A simple custard, baked in ramekins, is one of those recipes that every cook should have in their arsenal. It isn’t at all hard to make, but there are a few ways you can go wrong that leave you with grainy bowls of scrambled eggs instead of the silky-smooth result you are looking for. Follow the method below and you’ll feel like a custard master in no time.
Speaking of ramekins, I’ve got a few favorites. The blue ones you see in the picture are these lovely, if pricey ones from Emily Henry. But I also like traditional custard cups, and recently I’ve been using and loving a set like this that has covers. This makes them doubly useful as prep bowls that can also go in the refrigerator.
The key steps to smooth custard are:
- Thoroughly strain the base before baking. Here’s a great trick I learned from Dave (@cookingissues) Arnold: if you are going to strain something first through a coarse and then fine strainer, just nest them rather than pouring back and forth. Smacked my head when I heard that.
- Use a hot water bath surrounding the ramekins to moderate the temperature.
- Don’t overbake them.
The basic custard recipe below is quite lean, because it uses only whole milk and whole eggs. For a richer custard, replace up to 2/3rds of the milk with heavy cream. For an eggier and also richer taste, use 10 egg yolks instead of 8 whole eggs. The reason I often use whole milk and whole eggs is that I like this to be more of an “everyday”, grandmotherly type dessert (in fact, my wife’s Noni is legendary for hers), and also I find that when I separate eggs I don’t end up using the whites. But there is plenty to be said for the rich version!
Now as to flavoring: I’ve used vanilla extract below, but you have my wholehearted endorsement if you want to scrape the seeds from a vanilla bean instead, and infuse the pod while the milk is heating as well. Or skip the vanilla, and flavor the base with espresso or fresh ginger, or rosewater, or lemongrass or bay leaf or citrus zest or herbs or … whatever strikes your fancy! If you choose a flavoring agent that isn’t a liquid, you’ll want to turn off the heat on the stovetop and let it steep for awhile, tasting occasionally until it is sufficiently strong.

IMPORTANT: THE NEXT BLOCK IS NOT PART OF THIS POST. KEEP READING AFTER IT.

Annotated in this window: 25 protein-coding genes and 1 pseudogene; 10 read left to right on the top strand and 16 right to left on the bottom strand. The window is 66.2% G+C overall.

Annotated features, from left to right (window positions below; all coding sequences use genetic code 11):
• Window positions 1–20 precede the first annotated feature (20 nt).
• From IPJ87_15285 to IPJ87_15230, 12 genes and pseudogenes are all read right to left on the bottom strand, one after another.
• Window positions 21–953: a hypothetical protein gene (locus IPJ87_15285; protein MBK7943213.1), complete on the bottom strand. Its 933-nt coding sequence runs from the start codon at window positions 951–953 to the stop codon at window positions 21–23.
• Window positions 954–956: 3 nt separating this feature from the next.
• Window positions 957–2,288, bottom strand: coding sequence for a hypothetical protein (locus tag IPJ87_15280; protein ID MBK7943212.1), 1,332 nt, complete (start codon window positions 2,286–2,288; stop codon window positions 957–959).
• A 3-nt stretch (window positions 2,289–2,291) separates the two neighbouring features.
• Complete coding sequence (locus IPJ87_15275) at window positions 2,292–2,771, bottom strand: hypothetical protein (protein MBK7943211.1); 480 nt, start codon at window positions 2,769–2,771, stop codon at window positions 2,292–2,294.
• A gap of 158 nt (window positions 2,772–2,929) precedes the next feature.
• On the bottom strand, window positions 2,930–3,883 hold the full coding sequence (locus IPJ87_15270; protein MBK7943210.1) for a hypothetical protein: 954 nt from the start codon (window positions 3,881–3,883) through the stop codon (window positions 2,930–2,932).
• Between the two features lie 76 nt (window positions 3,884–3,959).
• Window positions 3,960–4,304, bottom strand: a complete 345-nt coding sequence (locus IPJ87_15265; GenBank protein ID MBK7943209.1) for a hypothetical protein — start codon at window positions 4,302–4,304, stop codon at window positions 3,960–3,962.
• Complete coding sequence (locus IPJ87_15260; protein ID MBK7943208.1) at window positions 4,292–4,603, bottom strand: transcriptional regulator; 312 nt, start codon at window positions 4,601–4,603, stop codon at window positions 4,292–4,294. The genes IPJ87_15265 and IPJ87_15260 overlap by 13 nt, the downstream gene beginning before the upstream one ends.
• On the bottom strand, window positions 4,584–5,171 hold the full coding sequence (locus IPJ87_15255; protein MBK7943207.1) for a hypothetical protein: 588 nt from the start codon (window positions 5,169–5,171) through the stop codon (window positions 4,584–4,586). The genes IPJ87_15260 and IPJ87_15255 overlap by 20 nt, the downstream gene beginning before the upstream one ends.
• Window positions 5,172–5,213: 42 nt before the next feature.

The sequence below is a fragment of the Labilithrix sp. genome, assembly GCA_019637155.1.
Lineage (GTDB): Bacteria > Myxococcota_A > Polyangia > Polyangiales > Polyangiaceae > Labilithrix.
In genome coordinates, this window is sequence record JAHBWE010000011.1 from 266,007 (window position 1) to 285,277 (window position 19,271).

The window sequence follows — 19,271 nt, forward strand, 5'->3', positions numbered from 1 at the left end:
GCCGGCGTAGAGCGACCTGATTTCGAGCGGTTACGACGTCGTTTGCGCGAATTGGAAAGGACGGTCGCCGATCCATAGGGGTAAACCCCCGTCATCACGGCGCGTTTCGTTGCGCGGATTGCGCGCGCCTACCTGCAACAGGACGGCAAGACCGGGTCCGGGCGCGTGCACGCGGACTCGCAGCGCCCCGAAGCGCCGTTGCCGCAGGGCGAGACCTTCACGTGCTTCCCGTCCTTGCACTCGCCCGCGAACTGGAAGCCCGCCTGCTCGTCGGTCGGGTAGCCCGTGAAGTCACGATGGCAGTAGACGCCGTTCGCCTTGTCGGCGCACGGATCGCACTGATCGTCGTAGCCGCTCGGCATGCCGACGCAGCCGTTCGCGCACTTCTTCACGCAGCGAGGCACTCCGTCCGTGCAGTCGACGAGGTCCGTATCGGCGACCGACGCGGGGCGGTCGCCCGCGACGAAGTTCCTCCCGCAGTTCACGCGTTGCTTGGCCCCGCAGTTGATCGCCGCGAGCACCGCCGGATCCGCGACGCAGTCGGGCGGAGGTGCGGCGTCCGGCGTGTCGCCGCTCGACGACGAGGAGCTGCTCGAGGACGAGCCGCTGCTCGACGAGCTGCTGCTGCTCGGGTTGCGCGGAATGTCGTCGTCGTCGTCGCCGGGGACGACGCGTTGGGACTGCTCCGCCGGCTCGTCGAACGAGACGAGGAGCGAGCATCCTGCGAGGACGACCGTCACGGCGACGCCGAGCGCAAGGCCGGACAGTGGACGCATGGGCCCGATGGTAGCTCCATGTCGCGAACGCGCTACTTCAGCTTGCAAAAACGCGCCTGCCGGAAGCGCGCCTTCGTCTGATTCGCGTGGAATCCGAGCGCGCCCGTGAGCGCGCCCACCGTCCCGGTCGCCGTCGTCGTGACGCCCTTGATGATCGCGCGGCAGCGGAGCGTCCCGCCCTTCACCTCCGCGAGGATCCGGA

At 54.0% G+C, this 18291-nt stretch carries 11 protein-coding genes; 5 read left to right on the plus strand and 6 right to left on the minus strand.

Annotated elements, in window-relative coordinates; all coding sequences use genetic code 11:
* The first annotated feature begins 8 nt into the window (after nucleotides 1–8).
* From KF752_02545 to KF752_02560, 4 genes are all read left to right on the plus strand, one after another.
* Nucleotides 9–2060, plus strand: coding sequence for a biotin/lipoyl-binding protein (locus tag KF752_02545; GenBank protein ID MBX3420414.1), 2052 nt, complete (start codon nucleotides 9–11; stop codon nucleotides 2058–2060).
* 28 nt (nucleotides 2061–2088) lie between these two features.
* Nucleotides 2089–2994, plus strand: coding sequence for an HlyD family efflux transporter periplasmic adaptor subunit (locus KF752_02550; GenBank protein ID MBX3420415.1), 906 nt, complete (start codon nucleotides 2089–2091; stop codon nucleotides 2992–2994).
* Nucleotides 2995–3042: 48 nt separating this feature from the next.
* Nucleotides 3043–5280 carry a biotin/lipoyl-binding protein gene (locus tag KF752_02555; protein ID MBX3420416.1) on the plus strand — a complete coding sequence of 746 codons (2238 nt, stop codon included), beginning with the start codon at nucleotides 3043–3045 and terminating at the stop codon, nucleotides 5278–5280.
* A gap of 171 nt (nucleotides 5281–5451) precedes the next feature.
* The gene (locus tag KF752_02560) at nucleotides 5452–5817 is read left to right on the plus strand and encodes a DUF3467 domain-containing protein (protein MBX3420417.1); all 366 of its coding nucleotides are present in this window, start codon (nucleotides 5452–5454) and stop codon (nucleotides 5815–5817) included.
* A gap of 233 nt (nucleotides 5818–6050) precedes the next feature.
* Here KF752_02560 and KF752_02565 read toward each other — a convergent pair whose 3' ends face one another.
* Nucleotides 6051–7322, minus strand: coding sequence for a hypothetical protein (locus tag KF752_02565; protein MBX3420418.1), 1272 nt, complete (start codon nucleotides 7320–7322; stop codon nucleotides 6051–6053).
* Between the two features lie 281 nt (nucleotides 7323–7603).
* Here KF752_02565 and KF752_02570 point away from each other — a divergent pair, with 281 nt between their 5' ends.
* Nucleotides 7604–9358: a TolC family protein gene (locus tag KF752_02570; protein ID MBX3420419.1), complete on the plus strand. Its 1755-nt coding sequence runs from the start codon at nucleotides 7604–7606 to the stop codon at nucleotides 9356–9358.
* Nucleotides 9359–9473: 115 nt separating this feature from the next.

This version is maybe just a hair on the sweet side. If you like it a little less-so, back off 2 or 3 tablespoons of sugar.
Finally, there is the matter of mix-ins and toppings. I’m in the less-is-more camp, because the texture of a good custard is so smooth that I don’t want to fight with it. I hear of people mixing in chopped up peppermint candy or nuts, for example, and that doesn’t appeal to me. Of course, you can make the rich version of the custard, scatter sugar on it, hit it with a blowtorch and you have creme brulee. Noni favors a dusting of cinnamon. For an ultimate treat, a drizzle of BLiS Bourbon-Barrel Maple Syrup is incredible.
Basic Baked Custard Recipe
Makes 8 servings
Special equipment: 8 oven-proof ramekins / custard cups
- 8 eggs
- 4 cups whole milk
- 1 cup sugar
- 2 teaspoons vanilla extract
- 1/4 teaspoon salt
- Preheat the oven to 350. Bring a kettle of water to a boil Set the ramekins in a baking dish.
- In a bowl that can hold 3 quarts, thoroughly whisk the eggs.
- In a pot that can hold 3 quarts, whisk together the milk, sugar, vanilla and salt. Cook over medium heat, stirring frequently to avoid scorching, until the milk is approaching a simmer. Remove from the heat.
- While whisking the eggs continuously, drizzle in the milk. Go slowly at first to avoid cooking the eggs, then once about half of the milk has been incorporated, you can go faster.
- Strain the custard through a coarse strainer and then your finest strainer to catch any bits of egg.
- Ladle the custard into the ramekins and put the baking dish in the oven. Pull the rack part way out and pour the boiling water around the ramekins until it comes about halfway up their sides.
- Bake until just barely set, about 20 minutes. A toothpick should come out nearly clean, but there should still be a visible jiggle if you move the pan. Err on the side of undercooking them. Remove the ramekins carefully to a cooling rack. I usually do this using tongs, but you have to be careful not to drop one back in the pan of hot water and splash yourself!